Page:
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Teaching Parents Strategies for Difficult Teens
 Difficult Teens continuing education psychologist CEUs

Section 30
Appendix: Client Reproducible Worksheets

CEU Answer Booklet | Table of Contents
| Parenting
Psychologist CEs, Counselor CEUs, Social Worker CEUs, MFT CEUs

Other-Person-Centered Responding
Review track 2 for more information on this technique.
Adult client focuses on following guidelines when communicating with his or her teen.

  1. Stay on topic.
  2. Give your teen attention and time.
  3. Don’t be frightened by silences.
  4. Employ the word or name your teen uses.
  5. Keep thinking, what does their story mean to them, not how it affects me as a parent.
  6. Be a mirror to them – what they say is what they get.
  7. Do not play "Can you top this?" or "that reminds me of" games.
  8. Do not react out of your own needs.
  9. Avoid interruptions when your teen is talking.
  10. When listening, do not conclude where they are going before they get there.
  11. Think how your response will be viewed by your son or daughter.

Reframing Mistakes
Review Track 8 for more information on this technique.
Teen client uses following mistake-reframing ideas.
Mistakes as Teachers-- Like a teacher, mistakes can allow for growth and a changing perspective.  Mistakes give you feedback on what you need to correct and what to improve on to complete your goal. 
Mistakes as Warnings-- By making a mistake, thus getting a warning, a teen client may be able to stop what they are doing before they are in serious trouble. 
Mistakes as Prerequisites for Spontaneity-- As you know, this type of perfection halts a teen to say what is really on their mind.  A teen will not express such thoughts or feelings as love, hate, or opinions. 
Mistakes as a Necessary Quota-- What I mean by a necessary quota is that every person deserves a healthy amount of mistakes.  McKay says that one to three out of every ten decisions are wrong.  This is a reasonable quota. 
Mistakes as being Nonexistent in the Present-- It is what a client thinks or feels about his or her action later.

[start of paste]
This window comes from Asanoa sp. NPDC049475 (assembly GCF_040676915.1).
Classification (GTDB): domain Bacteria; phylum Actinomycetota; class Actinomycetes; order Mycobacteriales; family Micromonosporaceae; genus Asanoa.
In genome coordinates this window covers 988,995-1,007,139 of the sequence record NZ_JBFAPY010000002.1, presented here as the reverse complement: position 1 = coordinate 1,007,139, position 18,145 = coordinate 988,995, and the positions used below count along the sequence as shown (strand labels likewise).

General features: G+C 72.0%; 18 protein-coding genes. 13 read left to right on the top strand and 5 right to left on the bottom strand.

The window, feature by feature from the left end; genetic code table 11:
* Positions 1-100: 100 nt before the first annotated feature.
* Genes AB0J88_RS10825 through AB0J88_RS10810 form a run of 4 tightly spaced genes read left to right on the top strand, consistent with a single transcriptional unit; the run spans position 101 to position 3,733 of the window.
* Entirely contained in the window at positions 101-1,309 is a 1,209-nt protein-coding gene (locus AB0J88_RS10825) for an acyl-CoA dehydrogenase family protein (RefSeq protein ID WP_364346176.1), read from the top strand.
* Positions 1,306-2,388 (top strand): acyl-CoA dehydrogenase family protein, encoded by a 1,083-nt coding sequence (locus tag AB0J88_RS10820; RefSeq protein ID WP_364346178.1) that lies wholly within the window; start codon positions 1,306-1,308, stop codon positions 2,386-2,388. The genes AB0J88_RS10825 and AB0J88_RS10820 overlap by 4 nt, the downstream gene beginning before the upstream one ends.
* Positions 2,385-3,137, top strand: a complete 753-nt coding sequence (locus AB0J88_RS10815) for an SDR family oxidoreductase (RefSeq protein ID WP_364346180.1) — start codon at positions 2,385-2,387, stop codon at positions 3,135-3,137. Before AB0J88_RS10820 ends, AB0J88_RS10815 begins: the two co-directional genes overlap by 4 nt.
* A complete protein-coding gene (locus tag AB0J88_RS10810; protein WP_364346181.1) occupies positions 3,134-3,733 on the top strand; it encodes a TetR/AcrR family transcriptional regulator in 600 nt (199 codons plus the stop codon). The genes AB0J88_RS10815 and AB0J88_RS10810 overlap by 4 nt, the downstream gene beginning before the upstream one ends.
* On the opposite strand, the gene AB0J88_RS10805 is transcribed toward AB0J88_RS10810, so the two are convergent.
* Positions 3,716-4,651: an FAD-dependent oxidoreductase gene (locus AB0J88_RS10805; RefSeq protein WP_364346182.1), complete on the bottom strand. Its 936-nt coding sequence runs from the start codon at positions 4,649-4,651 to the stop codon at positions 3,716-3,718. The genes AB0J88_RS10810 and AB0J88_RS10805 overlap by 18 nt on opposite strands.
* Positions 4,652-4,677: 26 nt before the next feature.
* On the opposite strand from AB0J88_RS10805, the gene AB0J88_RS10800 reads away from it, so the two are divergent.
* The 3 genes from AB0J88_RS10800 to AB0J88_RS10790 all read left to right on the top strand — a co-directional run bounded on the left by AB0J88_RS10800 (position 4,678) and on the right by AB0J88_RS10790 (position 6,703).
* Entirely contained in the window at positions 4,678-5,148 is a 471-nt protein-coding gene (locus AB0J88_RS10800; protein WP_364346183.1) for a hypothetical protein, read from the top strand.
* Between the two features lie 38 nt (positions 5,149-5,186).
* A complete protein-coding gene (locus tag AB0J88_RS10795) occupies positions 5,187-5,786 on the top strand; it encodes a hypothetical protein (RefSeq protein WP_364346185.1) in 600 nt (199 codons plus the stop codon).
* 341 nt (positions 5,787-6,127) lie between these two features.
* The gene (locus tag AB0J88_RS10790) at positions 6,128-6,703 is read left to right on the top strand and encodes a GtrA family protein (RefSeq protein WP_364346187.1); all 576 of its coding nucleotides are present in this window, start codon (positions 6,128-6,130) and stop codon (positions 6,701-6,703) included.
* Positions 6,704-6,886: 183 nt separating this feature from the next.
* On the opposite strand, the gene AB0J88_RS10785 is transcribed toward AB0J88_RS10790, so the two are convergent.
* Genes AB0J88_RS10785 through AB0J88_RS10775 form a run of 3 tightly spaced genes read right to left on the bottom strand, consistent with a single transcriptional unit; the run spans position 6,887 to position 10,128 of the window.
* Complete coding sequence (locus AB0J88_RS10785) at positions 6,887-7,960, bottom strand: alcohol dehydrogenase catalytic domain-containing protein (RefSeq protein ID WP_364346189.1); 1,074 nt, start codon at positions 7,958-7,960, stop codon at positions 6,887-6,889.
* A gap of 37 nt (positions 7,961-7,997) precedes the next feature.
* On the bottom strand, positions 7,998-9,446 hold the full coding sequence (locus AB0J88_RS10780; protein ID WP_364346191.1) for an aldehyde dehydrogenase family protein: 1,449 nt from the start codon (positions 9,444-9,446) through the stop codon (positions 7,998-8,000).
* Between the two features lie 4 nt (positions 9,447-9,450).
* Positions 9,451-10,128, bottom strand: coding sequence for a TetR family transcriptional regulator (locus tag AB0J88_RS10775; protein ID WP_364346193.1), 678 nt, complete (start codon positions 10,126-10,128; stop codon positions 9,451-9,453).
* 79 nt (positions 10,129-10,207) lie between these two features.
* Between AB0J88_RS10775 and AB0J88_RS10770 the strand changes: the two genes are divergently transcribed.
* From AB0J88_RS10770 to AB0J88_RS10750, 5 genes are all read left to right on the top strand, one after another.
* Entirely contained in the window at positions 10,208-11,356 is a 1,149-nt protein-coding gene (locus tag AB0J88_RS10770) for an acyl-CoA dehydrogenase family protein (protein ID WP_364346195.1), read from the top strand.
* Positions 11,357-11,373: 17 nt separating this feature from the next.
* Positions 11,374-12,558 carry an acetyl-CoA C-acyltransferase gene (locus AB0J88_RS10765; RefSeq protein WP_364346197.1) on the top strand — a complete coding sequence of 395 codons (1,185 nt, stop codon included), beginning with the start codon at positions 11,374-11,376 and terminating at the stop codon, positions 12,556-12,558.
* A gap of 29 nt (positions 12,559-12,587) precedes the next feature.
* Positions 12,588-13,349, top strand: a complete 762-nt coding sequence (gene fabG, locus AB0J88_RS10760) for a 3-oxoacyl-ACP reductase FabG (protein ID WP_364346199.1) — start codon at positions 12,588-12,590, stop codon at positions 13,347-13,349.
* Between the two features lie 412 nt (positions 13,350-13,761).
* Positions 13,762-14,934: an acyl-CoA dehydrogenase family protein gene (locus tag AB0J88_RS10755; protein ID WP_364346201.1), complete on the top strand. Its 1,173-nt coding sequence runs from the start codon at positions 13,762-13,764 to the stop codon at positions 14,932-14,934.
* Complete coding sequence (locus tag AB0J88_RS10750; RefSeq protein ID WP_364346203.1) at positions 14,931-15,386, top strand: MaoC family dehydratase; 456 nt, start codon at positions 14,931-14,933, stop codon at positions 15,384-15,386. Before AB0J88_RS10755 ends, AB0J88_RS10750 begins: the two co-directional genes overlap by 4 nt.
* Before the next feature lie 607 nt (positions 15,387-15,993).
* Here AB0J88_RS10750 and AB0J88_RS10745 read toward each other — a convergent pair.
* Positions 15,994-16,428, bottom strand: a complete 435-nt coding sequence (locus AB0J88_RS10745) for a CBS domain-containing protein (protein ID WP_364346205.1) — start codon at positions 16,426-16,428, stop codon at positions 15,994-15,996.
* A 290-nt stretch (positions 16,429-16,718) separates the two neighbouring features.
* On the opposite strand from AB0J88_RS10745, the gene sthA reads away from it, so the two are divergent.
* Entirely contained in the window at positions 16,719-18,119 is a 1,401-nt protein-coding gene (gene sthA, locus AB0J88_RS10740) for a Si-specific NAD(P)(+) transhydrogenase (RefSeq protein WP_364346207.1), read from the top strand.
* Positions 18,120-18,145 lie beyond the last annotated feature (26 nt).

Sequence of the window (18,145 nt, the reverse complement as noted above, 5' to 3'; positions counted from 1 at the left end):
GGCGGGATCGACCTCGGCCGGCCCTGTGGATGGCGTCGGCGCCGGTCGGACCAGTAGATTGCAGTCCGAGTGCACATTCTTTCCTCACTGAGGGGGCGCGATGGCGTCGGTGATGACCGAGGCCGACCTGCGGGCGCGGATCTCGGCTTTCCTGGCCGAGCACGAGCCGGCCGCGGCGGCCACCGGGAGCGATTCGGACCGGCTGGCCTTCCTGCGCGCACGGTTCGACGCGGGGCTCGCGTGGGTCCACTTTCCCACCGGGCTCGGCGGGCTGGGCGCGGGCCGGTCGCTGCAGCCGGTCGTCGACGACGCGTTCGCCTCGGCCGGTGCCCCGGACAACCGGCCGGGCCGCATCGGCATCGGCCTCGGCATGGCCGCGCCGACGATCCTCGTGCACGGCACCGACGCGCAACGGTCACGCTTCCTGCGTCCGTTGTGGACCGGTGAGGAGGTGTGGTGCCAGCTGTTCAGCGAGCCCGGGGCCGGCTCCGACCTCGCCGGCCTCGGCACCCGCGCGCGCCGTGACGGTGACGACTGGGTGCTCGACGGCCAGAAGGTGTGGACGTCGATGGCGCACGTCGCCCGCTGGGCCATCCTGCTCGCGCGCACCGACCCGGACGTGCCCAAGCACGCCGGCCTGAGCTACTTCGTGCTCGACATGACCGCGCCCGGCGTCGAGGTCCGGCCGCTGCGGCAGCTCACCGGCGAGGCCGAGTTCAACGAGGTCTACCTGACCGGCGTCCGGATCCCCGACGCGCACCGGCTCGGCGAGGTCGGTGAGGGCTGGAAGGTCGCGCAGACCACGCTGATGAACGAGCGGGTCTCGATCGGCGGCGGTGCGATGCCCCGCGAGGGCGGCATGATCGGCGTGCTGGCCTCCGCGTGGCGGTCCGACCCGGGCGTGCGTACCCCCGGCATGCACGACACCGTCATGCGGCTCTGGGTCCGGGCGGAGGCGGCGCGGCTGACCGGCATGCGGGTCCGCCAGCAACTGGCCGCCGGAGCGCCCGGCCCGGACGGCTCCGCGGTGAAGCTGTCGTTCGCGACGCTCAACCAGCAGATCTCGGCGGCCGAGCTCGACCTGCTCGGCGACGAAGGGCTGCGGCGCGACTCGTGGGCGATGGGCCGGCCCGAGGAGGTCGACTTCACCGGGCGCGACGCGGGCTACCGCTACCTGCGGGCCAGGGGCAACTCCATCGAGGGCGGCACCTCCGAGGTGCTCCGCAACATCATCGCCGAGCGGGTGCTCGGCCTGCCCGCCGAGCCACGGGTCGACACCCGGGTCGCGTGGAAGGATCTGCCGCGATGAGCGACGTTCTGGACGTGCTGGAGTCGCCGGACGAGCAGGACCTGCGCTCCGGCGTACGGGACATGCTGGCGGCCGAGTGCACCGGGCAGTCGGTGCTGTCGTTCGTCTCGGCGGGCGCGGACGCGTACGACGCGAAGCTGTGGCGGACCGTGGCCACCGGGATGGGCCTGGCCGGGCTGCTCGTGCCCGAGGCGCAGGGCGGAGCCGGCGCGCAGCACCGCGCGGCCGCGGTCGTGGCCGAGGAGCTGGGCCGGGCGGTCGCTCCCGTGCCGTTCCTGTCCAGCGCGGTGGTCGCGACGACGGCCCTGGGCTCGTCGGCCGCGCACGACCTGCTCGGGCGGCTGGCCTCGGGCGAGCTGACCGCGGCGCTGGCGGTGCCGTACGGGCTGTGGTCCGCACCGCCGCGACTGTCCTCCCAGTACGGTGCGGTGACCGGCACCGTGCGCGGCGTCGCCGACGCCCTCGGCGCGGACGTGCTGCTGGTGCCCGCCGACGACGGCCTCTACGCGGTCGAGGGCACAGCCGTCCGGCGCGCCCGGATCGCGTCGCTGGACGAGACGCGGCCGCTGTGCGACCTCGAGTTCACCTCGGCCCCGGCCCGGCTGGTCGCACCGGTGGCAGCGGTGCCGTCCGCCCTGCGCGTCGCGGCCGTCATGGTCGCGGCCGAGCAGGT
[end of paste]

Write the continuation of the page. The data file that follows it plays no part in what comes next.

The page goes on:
Streamlining the Problem
Review track 10 for more information on this technique.
Adult client reviews following questions in discovering motives behind teen attempts.

  1. Is the problem I am about to write down really important to me?
  2. Could I let this problem go?
  3. What would happen if I just waited?
  4. Could I lose by doing nothing?
  5. Is the problem a safety concern?

Discovering Parental Triggers
Review track 11 for more information on this technique.
Adult client reviews following list of common triggers to discern which ones he or she is most susceptible to.

  1. "You never let me do anything!"
  2. "You don't love me!"
  3. "I hate you/this family!"
  4. Swearing or verbal abuse.
  5. A disgusted look, improper gesture, or whiny voice.
  6. Lying.

Discovering Teen Triggers
Review track 11 for more information on this technique.
Adult client reviews following list of common triggers to discern which ones his or her teen is most susceptible to.

  1. Preaching and using clichés
  2. Ranting.
  3. Labeling.
  4. Extrapolating
  5. Instant problem-solving
  6. Questioning your teen's resistance and discontent
  7. Not tolerating experimental behavior
  8. Collecting criticism

Family Meeting
Review track 12 for more information about this technique.
Client’s parent reviews following tips to ensure a proactive family meeting.

  1. Deal with one problem at a time.  Someone defines the problem and others get a chance to give their points of view.
  2. Each person should get a chance to talk, without interruption, insult, and criticism.  Turn off the TV and don’t answer the phone.
  3. Make a shift from haggling over the problem to reaching solutions.  Agree on a set of goals that will achieve the ends you’ve mutually agreed upon and brainstorm on a few ideas to reach these goals.
  4. Weigh the pros and cons of each and get everyone’s opinions.

Winning Cooperation
Review track 13 for more information on this technique.
Client’s parent reviews following steps to ensure effective communication.

  1. Express understanding for how you think your teen might be feeling.  Be sure to check with him or her to see if you are right.
  2. Show understanding.  Understanding does not mean you agree or condone.  It simply means you understand your teen’s perception.  A nice touch here is to share times when you have felt or behaved similarly.
  3. Share your feelings and perceptions.  If the first two steps have been done in a sincere and friendly manner, your teen might be ready to listen to you.
Ask if your teen would be willing to work on a solution with you.  Ask if he or she has any ideas on what to do in the future to avoid the problem.  If not, offer some suggestions and seek his or her agreement.
 
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